Zuozugu School Project: Promoting child rights to education in rural Ghana through family strengthening
Akida’s desire to learn how to read and write increased as she advanced in age, but the economic situation at home kept her parents from enrolling her.
When girls her age were busy in school, Akida*, 11, did chores in the house, hawked small items in the community or worked with her father in the family’s maize farm. Her three younger siblings 9, 8, and 6 years old also stayed at home.
“I was sad most of the time,” says Akida. “I wondered what would happen to my dream of becoming a doctor, and of building the first hospital in my community,” she says.
This is the story of many children in Zuozugo – a rural community in Tamale, northern Ghana – where Akida and her family live. Caregivers in Zuozugu are mainly peasant farmers and struggle to feed and educate their children.
They know that education is the path out of poverty, but their income barely meets household demands, so the desire to survive supersedes future dreams.
Lack of potable water is another barrier to schooling in Zuozugu. Some children skip class up to three times a week, and walk many kilometers on dusty paths to fetch water for home use from the community dam.
SOS Children’s Villages started the “Zuozugu 100 Children to School” project in 2011 to help put disadvantaged children into school. The project has so far secured education for 498 children (210 boys, 288 girls).
When the SOS Children’s Villages team first approached Akida’s father, Abdulai, about putting all his four children in school, he was skeptical. A fire had wiped out the two-acre maize crop his family depends on for food, and the tragedy had left him with little hope for the future.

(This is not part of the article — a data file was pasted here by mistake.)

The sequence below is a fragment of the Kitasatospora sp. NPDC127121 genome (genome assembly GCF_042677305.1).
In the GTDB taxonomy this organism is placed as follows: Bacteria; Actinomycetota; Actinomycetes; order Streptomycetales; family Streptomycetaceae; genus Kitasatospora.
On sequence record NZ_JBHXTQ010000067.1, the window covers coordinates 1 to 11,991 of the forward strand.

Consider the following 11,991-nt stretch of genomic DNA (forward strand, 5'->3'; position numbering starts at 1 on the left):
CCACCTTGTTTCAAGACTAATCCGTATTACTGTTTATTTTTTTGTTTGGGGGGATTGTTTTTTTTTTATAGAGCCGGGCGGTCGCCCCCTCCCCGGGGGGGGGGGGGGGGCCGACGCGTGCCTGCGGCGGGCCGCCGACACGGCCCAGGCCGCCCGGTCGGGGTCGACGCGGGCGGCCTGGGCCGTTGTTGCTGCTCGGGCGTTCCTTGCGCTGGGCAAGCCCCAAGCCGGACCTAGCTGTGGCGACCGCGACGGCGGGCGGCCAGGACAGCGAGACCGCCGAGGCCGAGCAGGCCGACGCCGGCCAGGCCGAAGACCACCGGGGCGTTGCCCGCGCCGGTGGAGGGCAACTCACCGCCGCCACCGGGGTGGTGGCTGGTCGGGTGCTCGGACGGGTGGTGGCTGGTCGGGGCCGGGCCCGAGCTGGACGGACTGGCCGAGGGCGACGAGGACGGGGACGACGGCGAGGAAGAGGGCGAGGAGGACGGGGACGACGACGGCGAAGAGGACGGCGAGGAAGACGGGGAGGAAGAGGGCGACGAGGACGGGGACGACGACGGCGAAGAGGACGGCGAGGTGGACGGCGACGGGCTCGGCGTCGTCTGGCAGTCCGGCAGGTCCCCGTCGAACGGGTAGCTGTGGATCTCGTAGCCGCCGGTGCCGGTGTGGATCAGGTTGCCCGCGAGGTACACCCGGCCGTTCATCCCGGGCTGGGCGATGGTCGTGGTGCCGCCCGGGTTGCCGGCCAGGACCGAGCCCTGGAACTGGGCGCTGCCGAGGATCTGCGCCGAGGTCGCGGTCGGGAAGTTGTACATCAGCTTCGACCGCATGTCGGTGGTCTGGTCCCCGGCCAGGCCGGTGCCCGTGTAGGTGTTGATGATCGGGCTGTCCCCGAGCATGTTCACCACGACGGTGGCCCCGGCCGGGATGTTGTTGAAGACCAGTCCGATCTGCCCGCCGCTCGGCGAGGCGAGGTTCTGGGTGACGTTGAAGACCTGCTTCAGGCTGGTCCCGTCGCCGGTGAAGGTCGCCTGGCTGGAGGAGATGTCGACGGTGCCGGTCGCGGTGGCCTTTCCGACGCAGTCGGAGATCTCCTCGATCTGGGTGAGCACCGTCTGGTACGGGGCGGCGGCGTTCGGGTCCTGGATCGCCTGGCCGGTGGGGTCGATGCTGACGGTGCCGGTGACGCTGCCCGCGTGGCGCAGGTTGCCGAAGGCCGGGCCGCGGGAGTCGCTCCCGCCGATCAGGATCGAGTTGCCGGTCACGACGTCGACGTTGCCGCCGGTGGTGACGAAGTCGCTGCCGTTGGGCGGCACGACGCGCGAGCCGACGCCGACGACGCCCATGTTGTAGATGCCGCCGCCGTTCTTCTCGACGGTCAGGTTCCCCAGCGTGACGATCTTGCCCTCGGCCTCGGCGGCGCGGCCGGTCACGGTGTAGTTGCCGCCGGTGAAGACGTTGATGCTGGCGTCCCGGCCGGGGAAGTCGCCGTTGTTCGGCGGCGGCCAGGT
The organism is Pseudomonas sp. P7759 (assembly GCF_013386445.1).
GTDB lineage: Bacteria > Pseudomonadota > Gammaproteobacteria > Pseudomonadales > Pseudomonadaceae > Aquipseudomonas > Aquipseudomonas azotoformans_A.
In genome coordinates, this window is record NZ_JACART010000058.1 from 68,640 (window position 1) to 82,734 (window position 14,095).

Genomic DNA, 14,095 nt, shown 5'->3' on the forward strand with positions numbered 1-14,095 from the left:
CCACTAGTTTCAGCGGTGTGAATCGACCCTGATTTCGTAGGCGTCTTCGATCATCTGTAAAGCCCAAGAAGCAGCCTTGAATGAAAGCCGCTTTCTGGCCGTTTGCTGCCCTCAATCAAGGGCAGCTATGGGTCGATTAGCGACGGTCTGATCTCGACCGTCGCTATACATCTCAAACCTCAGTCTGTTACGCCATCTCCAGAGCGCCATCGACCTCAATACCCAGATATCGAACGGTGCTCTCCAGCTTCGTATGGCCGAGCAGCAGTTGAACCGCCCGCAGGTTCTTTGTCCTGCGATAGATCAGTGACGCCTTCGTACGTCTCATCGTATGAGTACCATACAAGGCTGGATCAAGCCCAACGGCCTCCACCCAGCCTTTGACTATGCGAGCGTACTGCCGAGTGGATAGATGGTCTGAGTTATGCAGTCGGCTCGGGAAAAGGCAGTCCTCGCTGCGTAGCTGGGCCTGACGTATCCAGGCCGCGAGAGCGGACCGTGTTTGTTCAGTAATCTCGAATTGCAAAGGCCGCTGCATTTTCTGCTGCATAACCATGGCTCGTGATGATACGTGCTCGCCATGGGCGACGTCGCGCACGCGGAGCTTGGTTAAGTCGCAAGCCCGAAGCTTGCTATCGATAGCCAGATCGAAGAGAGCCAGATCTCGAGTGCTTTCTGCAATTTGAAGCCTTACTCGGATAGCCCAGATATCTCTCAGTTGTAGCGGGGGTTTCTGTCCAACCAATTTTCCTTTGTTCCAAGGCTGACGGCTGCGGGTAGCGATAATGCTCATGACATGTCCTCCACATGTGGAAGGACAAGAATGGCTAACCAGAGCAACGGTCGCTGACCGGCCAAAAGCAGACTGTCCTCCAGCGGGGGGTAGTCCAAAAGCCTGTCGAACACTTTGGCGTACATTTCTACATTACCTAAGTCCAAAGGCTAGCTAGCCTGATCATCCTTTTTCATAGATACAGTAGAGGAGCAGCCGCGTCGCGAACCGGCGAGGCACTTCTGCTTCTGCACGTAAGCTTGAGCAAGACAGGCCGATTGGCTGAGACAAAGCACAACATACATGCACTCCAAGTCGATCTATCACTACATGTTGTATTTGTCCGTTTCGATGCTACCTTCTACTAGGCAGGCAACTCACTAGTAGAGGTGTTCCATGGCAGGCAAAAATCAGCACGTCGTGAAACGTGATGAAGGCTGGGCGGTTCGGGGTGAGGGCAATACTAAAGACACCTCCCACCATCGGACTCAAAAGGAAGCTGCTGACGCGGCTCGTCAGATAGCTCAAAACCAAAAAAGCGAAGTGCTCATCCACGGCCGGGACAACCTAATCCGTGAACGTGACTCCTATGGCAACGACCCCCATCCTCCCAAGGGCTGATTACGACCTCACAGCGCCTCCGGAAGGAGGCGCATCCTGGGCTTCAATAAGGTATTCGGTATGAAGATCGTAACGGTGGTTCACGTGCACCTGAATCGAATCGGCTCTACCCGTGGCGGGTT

“It was during the harvesting period that my maize farm caught fire - everything burnt down,” Abdulai recalled vividly. “That loss put us in a very bad financial situation. I could not even feed my family.”
Abdulai went for counseling with the SOS Children’s Villages team, to encourage him to invest in his children’s future, and promote their right to education. He agreed after assurance that the family would get support from the “Zuozugu 100 Children to School” project.
Akida and her three siblings received pencils, eraser, textbooks, exercise books, uniforms, school bags, and shoes, and joined the community school. Akida went to school for the first time in 2019 when she was eight, four years behind her peers.
“I love wearing a uniform and going to school,” says Akida. “I am not worried that I am the oldest in my class.”
In Zuozugu, more boys than girls attend school due to a cultural belief that it is better to educate boys. SOS Children’s Villages is working to overcome barriers that keep girls and boys from attending school equally.
Girl education goes beyond placing girls in a classroom. It is also about making them feel safe while at school. Girls who drop out are forced to marry early.
“I make sure Akida is not overwhelmed with housework so she has time for personal studies,” says Abdulai, evidently proud. “I want to see my children excel to the next level of education. I want to see them graduate to become great people in the community.
As a father, I am pleased to say that at this moment, my family is doing well. My wife and I are able to meet the needs of our children and their education is now safe.”
*Name changed for privacy reasons.